If you are an academic, you have probably noticed that you are getting more and more unexpected invitations via e-mail to participate as a speaker in what are presented as scientific conferences. The invitations can be confusing, as they are often not even in your subject area. But sometimes they get it right and maybe even mention your latest publication, which is praised in general terms. What is happening?
Publication ethics is one of many research areas at CRB. In recent years, we have researched (and blogged about) so-called predatory journals, which can lure academics to publish their studies in them for a considerable fee, which will make the article openly available to readers. Open access is an important trend in science, but here it is exploited for profit without regard for academic values. Predatory journals are often generously multidisciplinary and the promised “effective” peer review is just as generous, in order to capture as many paying authors as possible.
The steady stream of conference invitations to academics reflects the same dubious type of activity, but here the profit comes from conference fees and sometimes also from arranging accommodation. Within publication ethics, one therefore also speaks of predatory conferences. What do we know about these conferences? Is there any research on the phenomenon?
The first systematic scoping review of scholarly peer-reviewed literature on predatory conferences was recently published in BMJ Open. The overview was made by four researchers, Tove Godskesen and Stefan Eriksson at CRB, together with Marilyn H Oermann and Sebastian Gabrielsson.
The review showed that the literature on predatory conferences is small but growing, 20 publications could be included. Almost all of the literature in the review described characteristics that may define predatory conferences. The most cited characteristic was the spam email invitations, with flattering language that could contain grammatical errors and be non-scientific. Another distinguishing feature described was that the organization hosting the conference was unknown and used copied pictures without permission. Finally, high fees, lack of peer review, and multidisciplinary scope were also mentioned.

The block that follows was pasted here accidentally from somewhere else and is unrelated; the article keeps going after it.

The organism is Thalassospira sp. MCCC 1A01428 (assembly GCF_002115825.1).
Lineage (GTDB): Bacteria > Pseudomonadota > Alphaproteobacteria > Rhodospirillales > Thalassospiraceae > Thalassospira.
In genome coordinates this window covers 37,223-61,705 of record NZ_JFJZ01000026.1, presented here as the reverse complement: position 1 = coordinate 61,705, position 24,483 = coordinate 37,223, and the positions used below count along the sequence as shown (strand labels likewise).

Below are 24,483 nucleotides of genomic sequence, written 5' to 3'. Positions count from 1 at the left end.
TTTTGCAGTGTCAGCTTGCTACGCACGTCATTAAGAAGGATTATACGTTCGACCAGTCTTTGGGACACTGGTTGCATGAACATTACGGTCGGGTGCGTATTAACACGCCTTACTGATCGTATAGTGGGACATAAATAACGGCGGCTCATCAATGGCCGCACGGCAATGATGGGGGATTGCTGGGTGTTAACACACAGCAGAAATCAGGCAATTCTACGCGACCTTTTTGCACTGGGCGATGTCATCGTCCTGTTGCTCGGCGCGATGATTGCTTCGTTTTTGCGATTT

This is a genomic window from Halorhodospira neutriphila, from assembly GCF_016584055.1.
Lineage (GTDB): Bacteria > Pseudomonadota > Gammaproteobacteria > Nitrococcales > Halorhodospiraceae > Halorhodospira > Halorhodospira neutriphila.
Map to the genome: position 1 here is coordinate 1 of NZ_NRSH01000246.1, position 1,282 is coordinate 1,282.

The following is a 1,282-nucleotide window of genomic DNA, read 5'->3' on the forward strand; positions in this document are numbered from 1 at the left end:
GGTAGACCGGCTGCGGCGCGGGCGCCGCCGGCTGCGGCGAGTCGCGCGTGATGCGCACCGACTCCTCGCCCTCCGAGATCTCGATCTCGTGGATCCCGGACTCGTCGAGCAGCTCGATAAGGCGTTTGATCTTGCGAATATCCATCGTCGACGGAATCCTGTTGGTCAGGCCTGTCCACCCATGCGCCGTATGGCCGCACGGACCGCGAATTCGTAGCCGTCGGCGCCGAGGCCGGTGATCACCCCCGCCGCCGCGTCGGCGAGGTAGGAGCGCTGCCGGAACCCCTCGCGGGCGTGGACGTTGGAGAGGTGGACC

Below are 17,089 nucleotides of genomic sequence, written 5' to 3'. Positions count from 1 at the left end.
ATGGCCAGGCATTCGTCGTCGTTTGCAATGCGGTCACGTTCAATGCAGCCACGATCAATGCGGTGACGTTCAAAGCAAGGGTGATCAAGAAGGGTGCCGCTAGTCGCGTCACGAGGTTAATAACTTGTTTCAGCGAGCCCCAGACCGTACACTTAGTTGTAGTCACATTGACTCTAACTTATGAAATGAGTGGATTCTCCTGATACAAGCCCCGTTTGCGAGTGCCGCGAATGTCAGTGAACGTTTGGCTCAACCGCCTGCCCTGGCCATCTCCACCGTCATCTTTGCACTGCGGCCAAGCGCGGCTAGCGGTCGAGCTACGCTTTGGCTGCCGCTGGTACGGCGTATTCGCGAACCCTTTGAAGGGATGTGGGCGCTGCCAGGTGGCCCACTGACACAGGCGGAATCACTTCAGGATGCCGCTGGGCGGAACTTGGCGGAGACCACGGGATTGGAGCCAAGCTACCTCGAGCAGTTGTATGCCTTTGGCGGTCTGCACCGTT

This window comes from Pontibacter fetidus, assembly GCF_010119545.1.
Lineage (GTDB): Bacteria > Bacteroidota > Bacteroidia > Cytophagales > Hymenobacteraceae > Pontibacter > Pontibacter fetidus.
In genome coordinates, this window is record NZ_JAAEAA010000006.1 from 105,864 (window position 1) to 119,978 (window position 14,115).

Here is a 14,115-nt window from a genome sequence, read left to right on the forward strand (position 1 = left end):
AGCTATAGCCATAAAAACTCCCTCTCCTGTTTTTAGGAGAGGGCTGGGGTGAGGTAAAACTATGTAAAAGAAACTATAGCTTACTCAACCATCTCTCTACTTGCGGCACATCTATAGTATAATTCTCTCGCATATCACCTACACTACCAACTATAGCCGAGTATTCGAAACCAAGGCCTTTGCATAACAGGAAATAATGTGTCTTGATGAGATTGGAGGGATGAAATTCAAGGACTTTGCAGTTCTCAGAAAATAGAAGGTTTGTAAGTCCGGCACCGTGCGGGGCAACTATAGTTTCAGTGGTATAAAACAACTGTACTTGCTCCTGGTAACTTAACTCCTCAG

Why do researchers sometimes attend predatory conferences? Possible reasons cited in the literature were the focus on quantity in academic research dissemination, falling victim to misleading information, or the attractive and exotic locations where these conferences are sometimes held. The easy submission and review process and the opportunity to participate as a chair or invited speaker were also mentioned as possible attractions. Personal characteristics such as inexperience, naivety, ignorance, vanity and indifference were also mentioned.
Consequences of attending predatory conferences were described in only one of the publications, an interview study with conference participants. Their stories were marked by disappointments of various kinds. Small overcrowded conference rooms, poorly organized conference facilities, deviations from the conference program that could be reduced by a whole day, reputable keynote speakers announced in the program were absent, and the organizers were hard to reach as if the whole event was remote controlled. Participants were sometimes forced to book their accommodation through the organizers at double cost, and they could also experience that the organizers stole their identities by using their pictures and personal information as if they were part of the conference team. Many participants were so disappointed that they left the conferences early, feeling like they never wanted to attend any conferences again.
The literature also suggested various countermeasures. Among other things, education for all researchers and mentoring of junior academics, published lists of predatory conferences and their organizers, accreditation systems for conferences, and checklists to help identifying predatory conferences. It was also stated that universities and research funders should review their ways of assessing the qualifications of researchers seeking employment, promotion or funding. Attending predatory conferences should not be an asset.
For more details and discussion, read the systematic review here: Predatory conferences: a systematic scoping review.
Another countermeasure mentioned in the literature was more research on predatory conferences. This is also a conclusion of the overview: both empirical and analytical research should be encouraged by funders, journals and research institutions.
Hopefully, these staged conference rooms will soon be empty.
Pär Segerdahl, Associate Professor at the Centre for Research Ethics & Bioethics and editor of the Ethics Blog.
Godskesen T, Eriksson S, Oermann MH, et al. Predatory conferences: a systematic scoping review. BMJ Open 2022;12:e062425. doi: 10.1136/bmjopen-2022-062425
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